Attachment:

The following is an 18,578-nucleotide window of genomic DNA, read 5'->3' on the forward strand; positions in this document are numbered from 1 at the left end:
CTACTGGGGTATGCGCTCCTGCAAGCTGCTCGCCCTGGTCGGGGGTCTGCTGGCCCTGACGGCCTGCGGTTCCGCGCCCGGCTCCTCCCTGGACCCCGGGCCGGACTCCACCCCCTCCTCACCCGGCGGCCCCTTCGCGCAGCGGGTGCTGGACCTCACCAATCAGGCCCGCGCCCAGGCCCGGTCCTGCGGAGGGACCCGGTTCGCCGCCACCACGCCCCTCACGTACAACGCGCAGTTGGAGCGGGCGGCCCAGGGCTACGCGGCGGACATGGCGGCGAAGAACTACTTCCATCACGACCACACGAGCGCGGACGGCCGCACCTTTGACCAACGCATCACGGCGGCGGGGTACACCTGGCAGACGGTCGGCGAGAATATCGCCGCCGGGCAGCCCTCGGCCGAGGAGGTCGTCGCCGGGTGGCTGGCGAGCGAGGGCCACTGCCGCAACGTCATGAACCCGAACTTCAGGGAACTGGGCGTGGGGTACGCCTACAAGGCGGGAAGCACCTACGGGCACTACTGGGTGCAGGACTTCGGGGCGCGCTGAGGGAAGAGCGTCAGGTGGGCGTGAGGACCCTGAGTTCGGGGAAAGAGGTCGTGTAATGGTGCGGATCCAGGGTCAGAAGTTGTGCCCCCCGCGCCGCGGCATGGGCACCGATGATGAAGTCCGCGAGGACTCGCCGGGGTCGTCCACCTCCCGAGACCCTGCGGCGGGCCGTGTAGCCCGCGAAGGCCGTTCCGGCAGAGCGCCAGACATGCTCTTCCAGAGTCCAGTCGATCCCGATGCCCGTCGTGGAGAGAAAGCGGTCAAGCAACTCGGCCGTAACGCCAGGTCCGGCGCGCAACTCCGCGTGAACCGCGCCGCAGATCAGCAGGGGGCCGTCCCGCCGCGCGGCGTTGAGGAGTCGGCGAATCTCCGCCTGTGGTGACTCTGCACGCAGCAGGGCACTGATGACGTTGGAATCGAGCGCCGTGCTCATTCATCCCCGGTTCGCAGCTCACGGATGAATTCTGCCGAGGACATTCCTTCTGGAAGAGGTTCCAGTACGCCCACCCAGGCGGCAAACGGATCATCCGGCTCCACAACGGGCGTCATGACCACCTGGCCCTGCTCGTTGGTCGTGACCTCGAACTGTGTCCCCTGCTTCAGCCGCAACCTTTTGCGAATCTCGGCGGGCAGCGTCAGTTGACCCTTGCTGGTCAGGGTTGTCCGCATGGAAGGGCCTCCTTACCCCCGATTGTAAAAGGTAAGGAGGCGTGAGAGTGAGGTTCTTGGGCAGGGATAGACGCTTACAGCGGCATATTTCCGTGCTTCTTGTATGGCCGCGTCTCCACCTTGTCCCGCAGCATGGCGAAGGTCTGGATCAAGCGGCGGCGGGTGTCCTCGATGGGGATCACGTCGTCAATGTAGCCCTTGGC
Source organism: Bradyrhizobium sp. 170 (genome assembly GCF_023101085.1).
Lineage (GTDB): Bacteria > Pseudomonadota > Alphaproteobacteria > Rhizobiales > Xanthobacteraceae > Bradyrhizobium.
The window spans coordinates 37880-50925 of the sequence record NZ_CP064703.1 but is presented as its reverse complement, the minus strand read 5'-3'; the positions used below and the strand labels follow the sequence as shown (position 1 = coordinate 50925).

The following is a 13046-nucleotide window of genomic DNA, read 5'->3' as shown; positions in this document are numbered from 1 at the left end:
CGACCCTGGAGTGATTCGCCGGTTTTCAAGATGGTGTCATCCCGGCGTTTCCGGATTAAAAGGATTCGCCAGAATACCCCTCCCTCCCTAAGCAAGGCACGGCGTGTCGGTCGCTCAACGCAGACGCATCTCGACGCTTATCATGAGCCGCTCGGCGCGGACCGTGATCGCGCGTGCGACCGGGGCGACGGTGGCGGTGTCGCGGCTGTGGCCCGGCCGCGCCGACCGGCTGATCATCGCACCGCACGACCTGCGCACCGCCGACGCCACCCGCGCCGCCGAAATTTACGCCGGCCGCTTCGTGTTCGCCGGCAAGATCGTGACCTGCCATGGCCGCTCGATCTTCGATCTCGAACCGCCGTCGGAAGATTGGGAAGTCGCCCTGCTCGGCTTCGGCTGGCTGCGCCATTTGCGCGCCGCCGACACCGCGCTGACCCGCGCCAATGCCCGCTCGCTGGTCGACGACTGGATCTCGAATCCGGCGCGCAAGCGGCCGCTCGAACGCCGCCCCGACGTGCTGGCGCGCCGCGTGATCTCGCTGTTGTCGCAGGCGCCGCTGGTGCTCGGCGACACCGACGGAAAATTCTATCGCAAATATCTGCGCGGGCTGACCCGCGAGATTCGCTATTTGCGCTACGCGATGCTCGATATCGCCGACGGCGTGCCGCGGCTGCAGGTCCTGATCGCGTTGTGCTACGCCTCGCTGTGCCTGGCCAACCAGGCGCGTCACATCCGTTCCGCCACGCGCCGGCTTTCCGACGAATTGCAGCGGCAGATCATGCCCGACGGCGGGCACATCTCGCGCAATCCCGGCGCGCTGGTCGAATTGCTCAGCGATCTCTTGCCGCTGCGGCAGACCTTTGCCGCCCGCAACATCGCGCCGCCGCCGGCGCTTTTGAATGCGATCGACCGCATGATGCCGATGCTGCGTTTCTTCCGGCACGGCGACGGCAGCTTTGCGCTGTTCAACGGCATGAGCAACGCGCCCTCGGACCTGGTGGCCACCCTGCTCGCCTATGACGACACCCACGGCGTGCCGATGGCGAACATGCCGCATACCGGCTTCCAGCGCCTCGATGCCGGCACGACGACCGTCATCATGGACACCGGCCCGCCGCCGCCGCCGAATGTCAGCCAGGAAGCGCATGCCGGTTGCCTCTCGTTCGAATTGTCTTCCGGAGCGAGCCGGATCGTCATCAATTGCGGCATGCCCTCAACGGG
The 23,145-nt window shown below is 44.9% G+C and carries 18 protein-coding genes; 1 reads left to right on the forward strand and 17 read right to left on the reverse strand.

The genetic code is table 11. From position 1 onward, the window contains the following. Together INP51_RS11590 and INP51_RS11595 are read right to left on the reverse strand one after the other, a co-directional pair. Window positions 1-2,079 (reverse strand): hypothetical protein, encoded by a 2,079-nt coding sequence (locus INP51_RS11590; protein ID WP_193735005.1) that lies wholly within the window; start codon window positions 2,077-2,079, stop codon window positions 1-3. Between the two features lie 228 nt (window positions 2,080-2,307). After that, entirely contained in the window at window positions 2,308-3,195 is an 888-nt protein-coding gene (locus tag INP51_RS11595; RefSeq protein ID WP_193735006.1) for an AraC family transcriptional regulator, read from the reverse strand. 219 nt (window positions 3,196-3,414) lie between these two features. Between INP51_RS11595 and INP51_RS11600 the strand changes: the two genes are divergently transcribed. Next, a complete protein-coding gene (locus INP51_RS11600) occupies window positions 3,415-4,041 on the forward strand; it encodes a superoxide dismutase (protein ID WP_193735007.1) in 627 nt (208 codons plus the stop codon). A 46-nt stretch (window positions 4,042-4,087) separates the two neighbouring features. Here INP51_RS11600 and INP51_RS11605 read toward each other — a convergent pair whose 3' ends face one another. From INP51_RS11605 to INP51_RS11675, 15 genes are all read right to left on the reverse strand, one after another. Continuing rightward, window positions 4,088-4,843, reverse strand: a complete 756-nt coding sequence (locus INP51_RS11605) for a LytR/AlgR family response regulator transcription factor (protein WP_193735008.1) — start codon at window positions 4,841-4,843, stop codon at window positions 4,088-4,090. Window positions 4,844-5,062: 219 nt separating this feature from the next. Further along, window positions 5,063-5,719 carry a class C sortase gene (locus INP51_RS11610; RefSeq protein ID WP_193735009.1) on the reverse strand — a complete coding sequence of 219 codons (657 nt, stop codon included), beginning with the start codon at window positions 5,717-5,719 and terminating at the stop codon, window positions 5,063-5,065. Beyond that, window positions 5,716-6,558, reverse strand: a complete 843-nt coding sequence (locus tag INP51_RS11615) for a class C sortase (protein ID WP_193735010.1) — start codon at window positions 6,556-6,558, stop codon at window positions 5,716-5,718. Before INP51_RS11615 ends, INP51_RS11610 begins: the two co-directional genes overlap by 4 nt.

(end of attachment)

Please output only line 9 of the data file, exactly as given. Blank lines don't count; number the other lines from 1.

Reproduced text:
The genetic code is table 11. From position 1 onward, the window contains the following. Together INP51_RS11590 and INP51_RS11595 are read right to left on the reverse strand one after the other, a co-directional pair. Window positions 1-2,079 (reverse strand): hypothetical protein, encoded by a 2,079-nt coding sequence (locus INP51_RS11590; protein ID WP_193735005.1) that lies wholly within the window; start codon window positions 2,077-2,079, stop codon window positions 1-3. Between the two features lie 228 nt (window positions 2,080-2,307). After that, entirely contained in the window at window positions 2,308-3,195 is an 888-nt protein-coding gene (locus tag INP51_RS11595; RefSeq protein ID WP_193735006.1) for an AraC family transcriptional regulator, read from the reverse strand. 219 nt (window positions 3,196-3,414) lie between these two features. Between INP51_RS11595 and INP51_RS11600 the strand changes: the two genes are divergently transcribed. Next, a complete protein-coding gene (locus INP51_RS11600) occupies window positions 3,415-4,041 on the forward strand; it encodes a superoxide dismutase (protein ID WP_193735007.1) in 627 nt (208 codons plus the stop codon). A 46-nt stretch (window positions 4,042-4,087) separates the two neighbouring features. Here INP51_RS11600 and INP51_RS11605 read toward each other — a convergent pair whose 3' ends face one another. From INP51_RS11605 to INP51_RS11675, 15 genes are all read right to left on the reverse strand, one after another. Continuing rightward, window positions 4,088-4,843, reverse strand: a complete 756-nt coding sequence (locus INP51_RS11605) for a LytR/AlgR family response regulator transcription factor (protein WP_193735008.1) — start codon at window positions 4,841-4,843, stop codon at window positions 4,088-4,090. Window positions 4,844-5,062: 219 nt separating this feature from the next. Further along, window positions 5,063-5,719 carry a class C sortase gene (locus INP51_RS11610; RefSeq protein ID WP_193735009.1) on the reverse strand — a complete coding sequence of 219 codons (657 nt, stop codon included), beginning with the start codon at window positions 5,717-5,719 and terminating at the stop codon, window positions 5,063-5,065. Beyond that, window positions 5,716-6,558, reverse strand: a complete 843-nt coding sequence (locus tag INP51_RS11615) for a class C sortase (protein ID WP_193735010.1) — start codon at window positions 6,556-6,558, stop codon at window positions 5,716-5,718. Before INP51_RS11615 ends, INP51_RS11610 begins: the two co-directional genes overlap by 4 nt.